April 13, 2018 /Sports News – Local Bees Bounce Chihuahuas Written by FacebookTwitterLinkedInEmail(Salt Lake City, UT) — The Bees scored seven runs in the final two innings as they bounced the Chihuahuas 9-5 in El Paso.Jabari Blash launched a go-ahead two-run homer in the top of the eighth to give Salt Lake the lead. Chris Carter’s two-run double padded the lead in the ninth.The Bees took the rubber match and visit Albuquerque tonight. Robert Lovell Tags: Baseball/PCL/Salt Lake Bees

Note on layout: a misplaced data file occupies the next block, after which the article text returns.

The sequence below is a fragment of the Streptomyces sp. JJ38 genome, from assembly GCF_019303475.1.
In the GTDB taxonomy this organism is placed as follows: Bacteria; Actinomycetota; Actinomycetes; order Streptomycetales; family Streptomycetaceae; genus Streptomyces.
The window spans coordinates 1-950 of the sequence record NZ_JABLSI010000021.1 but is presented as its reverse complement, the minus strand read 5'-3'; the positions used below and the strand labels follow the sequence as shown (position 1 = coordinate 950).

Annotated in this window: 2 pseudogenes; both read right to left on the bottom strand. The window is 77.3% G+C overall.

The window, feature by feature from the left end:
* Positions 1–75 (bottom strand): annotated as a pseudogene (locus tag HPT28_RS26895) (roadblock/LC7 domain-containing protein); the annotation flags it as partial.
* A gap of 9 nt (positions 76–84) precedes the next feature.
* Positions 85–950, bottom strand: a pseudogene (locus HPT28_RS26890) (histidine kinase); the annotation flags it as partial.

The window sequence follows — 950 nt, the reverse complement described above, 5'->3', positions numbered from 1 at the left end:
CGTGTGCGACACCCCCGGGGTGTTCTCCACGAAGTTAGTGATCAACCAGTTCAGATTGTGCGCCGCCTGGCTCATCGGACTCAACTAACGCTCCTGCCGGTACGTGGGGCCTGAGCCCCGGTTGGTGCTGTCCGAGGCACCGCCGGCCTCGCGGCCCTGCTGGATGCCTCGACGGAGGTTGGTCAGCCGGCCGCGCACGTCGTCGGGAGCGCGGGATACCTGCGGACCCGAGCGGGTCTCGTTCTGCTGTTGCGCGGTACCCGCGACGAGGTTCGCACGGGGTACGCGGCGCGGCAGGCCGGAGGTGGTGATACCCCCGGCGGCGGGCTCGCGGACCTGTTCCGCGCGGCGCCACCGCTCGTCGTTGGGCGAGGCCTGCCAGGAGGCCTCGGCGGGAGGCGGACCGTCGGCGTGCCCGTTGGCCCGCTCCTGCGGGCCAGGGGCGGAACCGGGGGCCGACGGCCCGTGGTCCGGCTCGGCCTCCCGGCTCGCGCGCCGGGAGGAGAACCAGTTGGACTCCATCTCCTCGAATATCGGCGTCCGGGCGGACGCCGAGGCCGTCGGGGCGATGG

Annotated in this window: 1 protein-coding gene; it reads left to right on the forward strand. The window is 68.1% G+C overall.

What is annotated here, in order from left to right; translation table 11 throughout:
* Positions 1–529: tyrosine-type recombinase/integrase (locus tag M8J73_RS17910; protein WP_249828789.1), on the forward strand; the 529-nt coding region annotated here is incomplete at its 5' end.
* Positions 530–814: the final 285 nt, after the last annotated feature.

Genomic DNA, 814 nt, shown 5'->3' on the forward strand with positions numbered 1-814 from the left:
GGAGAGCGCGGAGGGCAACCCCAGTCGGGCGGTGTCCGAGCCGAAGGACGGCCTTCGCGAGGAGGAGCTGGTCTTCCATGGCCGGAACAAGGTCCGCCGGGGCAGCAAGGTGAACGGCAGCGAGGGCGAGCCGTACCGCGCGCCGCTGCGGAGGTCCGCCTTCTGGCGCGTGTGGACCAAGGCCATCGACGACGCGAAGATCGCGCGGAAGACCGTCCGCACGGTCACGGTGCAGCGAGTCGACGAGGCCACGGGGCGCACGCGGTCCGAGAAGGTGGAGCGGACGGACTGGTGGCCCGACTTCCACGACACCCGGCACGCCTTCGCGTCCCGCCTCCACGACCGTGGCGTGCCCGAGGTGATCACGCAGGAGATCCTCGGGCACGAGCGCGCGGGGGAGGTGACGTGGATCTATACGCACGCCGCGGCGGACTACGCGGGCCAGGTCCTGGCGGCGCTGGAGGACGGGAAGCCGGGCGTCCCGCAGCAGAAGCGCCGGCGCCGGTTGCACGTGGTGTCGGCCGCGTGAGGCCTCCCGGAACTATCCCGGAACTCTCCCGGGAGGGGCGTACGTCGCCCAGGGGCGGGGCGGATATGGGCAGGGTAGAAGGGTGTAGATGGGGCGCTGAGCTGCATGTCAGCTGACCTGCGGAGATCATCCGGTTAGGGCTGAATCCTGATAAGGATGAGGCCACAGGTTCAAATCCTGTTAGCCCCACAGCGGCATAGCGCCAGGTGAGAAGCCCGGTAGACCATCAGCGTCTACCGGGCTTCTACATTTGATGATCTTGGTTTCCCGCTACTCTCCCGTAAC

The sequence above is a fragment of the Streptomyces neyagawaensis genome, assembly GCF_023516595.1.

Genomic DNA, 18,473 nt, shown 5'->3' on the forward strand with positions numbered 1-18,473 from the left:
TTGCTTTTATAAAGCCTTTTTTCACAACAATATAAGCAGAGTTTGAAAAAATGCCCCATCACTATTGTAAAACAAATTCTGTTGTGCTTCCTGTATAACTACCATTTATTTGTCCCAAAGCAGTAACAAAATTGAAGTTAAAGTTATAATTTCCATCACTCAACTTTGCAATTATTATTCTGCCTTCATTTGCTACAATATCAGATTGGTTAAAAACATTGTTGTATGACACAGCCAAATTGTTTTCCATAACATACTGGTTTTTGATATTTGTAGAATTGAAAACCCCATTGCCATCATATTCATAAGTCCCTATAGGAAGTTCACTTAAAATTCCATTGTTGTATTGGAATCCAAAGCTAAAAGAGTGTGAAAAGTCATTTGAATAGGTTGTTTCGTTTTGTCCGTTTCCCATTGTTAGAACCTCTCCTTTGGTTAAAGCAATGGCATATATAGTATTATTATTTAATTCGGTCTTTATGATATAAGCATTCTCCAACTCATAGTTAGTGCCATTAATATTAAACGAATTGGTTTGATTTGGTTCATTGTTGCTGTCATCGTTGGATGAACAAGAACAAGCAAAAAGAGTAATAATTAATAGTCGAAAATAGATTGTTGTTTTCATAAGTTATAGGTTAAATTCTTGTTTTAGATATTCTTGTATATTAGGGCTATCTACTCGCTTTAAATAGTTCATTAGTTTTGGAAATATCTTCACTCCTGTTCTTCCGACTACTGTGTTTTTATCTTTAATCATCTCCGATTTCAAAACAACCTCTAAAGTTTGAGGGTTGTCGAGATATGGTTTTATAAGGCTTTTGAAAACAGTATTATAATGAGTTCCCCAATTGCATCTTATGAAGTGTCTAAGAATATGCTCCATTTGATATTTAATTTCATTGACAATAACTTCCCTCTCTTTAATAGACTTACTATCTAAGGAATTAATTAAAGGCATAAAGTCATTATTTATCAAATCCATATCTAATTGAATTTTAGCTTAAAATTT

Kenneth I. Chenault, J.D.’76, and Karen Gordon Mills, A.B. ’75, M.B.A. ’77, have been elected to become members of the Harvard Corporation, the University announced today.Chenault is the longtime chairman and chief executive officer of American Express Company.Mills served until recently as the administrator of the U.S. Small Business Administration, and is now a senior fellow at Harvard Business School and the Harvard Kennedy School of Government.Both will begin their service as Fellows of Harvard College on July 1, 2014, having been elected by the Corporation with the consent of the Board of Overseers, in accordance with the University’s charter. Chenault and Mills will fill the vacancies created by the planned departures of Robert D. Reischauer, A.B. ’63, and Robert E. Rubin, A.B. ’60, who both intend to step down this summer after 12 years of service. As announced in December, William F. Lee, A.B. ’72, will succeed Reischauer as the Corporation’s senior fellow.Announcing the appointments, Reischauer and President Drew G. Faust said: “Ken Chenault is one of the nation’s most respected executives, someone who’s widely engaged in civic and nonprofit pursuits and who will bring remarkable leadership qualities and a global perspective to the Corporation’s work. Karen Mills has ably led a major federal agency through a time of challenge and change, and she has served Harvard and Radcliffe with distinction and devotion in a series of important governance roles. Harvard is again fortunate to be able to turn to two such accomplished and dedicated graduates to help guide the University’s affairs and help all of us envision and embrace the possibilities ahead.”*Kenneth Chenault has served for more than a decade as the highly regarded chairman and chief executive officer of American Express Company. Under his leadership, American Express has advanced its position as one of the world’s most prominent global services companies. Chenault became chairman and CEO in 2001, 20 years after arriving at American Express. During that time, he progressed through a series of leadership roles including director of strategic planning (1981), president of the Consumer Card Group (1989), president of Travel Related Services (1993), vice chairman (1995), and president and chief operating officer (1997).“I’m honored to be returning to Harvard and joining the Corporation,” said Chenault. “The University has been an important part of my life for many years. The Harvard community represents a wide range of perspectives, beliefs, and fields of endeavor, while also remaining grounded in common core values. The faculty, students, and staff are dedicated to academic excellence and to making lasting contributions to the world in which we live. I am proud to be associated with them and look forward to working with President Faust and my colleagues in this new role.”Widely engaged in civic pursuits and broadly experienced in governance matters, Chenault serves on the boards or advisory councils of numerous nonprofit organizations, including the National Academy Foundation, the NYU Langone Medical Center, the Smithsonian Institution’s National Museum of African American History and Culture, the National September 11 Memorial & Museum at the World Trade Center, and the Bloomberg Family Foundation. He also serves on the executive committee of the Business Roundtable, as a member of the Business Council, and on the boards of both IBM and The Procter & Gamble Company.Chenault is a graduate of Bowdoin College, Class of ’73, where he served on the board of trustees from 1986 to 1993, and a graduate of Harvard Law School, Class of ’76, where he served on the visiting committee from 2006 to 2013 and is now a member of the Dean’s Advisory Board. He is a member of Harvard’s Committee on University Resources. In addition, Chenault has been the recipient of several honorary degrees from academic institutions.A native of Long Island, N.Y., Chenault lives in New York City with his wife, Kathryn Cassell Chenault, an attorney and member of numerous nonprofit and educational boards. Their son Kenneth is a graduate of Harvard College, Class of 2012, and their son Kevin is currently a senior at Harvard College.*An admired public servant with a strong commitment to innovation and entrepreneurship and extensive experience in Harvard governance, Karen Gordon Mills served in President Obama’s Cabinet from April 2009 through August 2013 as the administrator of the U.S. Small Business Administration. In that role, she was a member of the president’s National Economic Council, led a federal agency of more than 3,000 employees, and managed a loan guarantee portfolio of nearly $100 billion while also assuring that nearly a quarter of U.S. government prime contracts were awarded to small businesses. She is credited with having guided the SBA through a period of significant renewal and change in the aftermath of the global economic crisis that unfolded in 2008-09, including efforts that supported two record years for SBA-backed lending to small business.“Our Harvard community includes the most remarkable students, staff, and faculty, and together they have potential to contribute to and influence our world in so many meaningful ways. With that in mind, it is an honor to take on this important role,” Mills said. “I look forward to working with the entire leadership team and President Faust to help shape the future of this great University and its continued role as a driving force for critical thinking, innovation, and excellence.”Mills now serves as a senior fellow at both the Harvard Business School and the Harvard Kennedy School’s Mossavar-Rahmani Center for Business and Government, focusing her attention on U.S. competitiveness, entrepreneurship, and innovation. She was a resident fellow at Harvard’s Institute of Politics in fall 2013.Mills recently resumed her role as president of MMP Group, a private equity firm based in Maine, a position she held before her time at the SBA. Previously, she was a founding partner and managing director of Solera Capital, a New York-based venture capital firm. She has served on the boards of Scotts Miracle-Gro, Arrow Electronics, Guardian Insurance, Latina Media Ventures, and Annie’s Homegrown. A member of the Council on Foreign Relations, she is past chair of Maine’s Council on Competitiveness and the Economy, a past director of the Maine Technology Institute, a former member of the Maine Governor’s Council for the Redevelopment of the Brunswick Naval Air Station, and a former trustee of The Nature Conservancy of Maine. Early in her career, she was a consultant for McKinsey & Company and a product manager for General Foods.Mills graduated from Harvard College in 1975 and from Harvard Business School, where she was a Baker Scholar, in 1977. She has remained an active and dedicated alumna, including prior service in key governance roles. She served on Harvard’s Board of Overseers from 1999 to 2005, was elected by her peers as vice chair of the board’s executive committee for 2004-05, and served for two years as chair of the board’s standing committee on finance, administration, and management. She was a trustee of Radcliffe College from 1985 to 1993.A former member of the governing boards’ Joint Committee on Inspection, she is also past chair of the Committee to Visit Harvard Business School, as well as a past member of the visiting committees for the then-Division of Engineering and Applied Sciences, for the Department of Chemistry and Chemical Biology, and for Information Technology. She is a member of the Committee on University Resources, and was honored with Harvard Business School’s Alumni Achievement Award in 2011.Born in Wellesley, Mass., Mills now lives in Brunswick, Maine, with her husband, Barry Mills, president of Bowdoin College since 2001. They have three sons, William, Henry, and George, who is currently a junior at Harvard.The President and Fellows of Harvard College, also known as the Harvard Corporation, is Harvard’s principal fiduciary governing board and the smaller of Harvard’s two boards, the other being the Board of Overseers.In addition to President Faust, the current Corporation members include Lawrence S. Bacow, J.D. ’76, M.P.P. ’76, Ph.D. ’78, president emeritus of Tufts University and Visiting Professor of Education at the Harvard Graduate School of Education; James W. Breyer, M.B.A. ’87, partner in the venture capital firm Accel Partners; Paul J. Finnegan, A.B. ’75, M.B.A. ’82, co-CEO of Madison Dearborn Partners; Susan L. Graham, A.B. ’64, Pehong Chen Distinguished Professor Emerita of Electrical Engineering and Computer Science, University of California, Berkeley; Nannerl O. Keohane, LL.D. (hon.) ’93, senior scholar at Princeton’s Woodrow Wilson School of Public and International Affairs and president emerita of Duke University and Wellesley College; William F. Lee, A.B. ’72, partner and former co-managing partner in the law firm Wilmer Cutler Pickering Hale and Dorr; Jessica Tuchman Mathews, A.B. ’67, president of the Carnegie Endowment for International Peace; Joseph J. O’Donnell, A.B. ’67, M.B.A. ’71, chairman of Centerplate Inc.; Robert D. Reischauer (senior fellow), A.B. ’63, president emeritus of the Urban Institute and past director of the Congressional Budget Office; James F. Rothenberg (treasurer), A.B. ’68, M.B.A. ’70, chairman of Capital Research and Management Company; Robert E. Rubin, A.B. ’60, LL.D. (hon.) ’01, co-chairman of the Council on Foreign Relations and former U.S. Secretary of the Treasury; and Theodore V. Wells Jr., J.D. ’76, M.B.A. ’76, partner and co-chair of the litigation department in the law firm Paul, Weiss, Rifkind, Wharton & Garrison.Nominations and advice regarding future Corporation appointments may be sent in confidence to [email protected]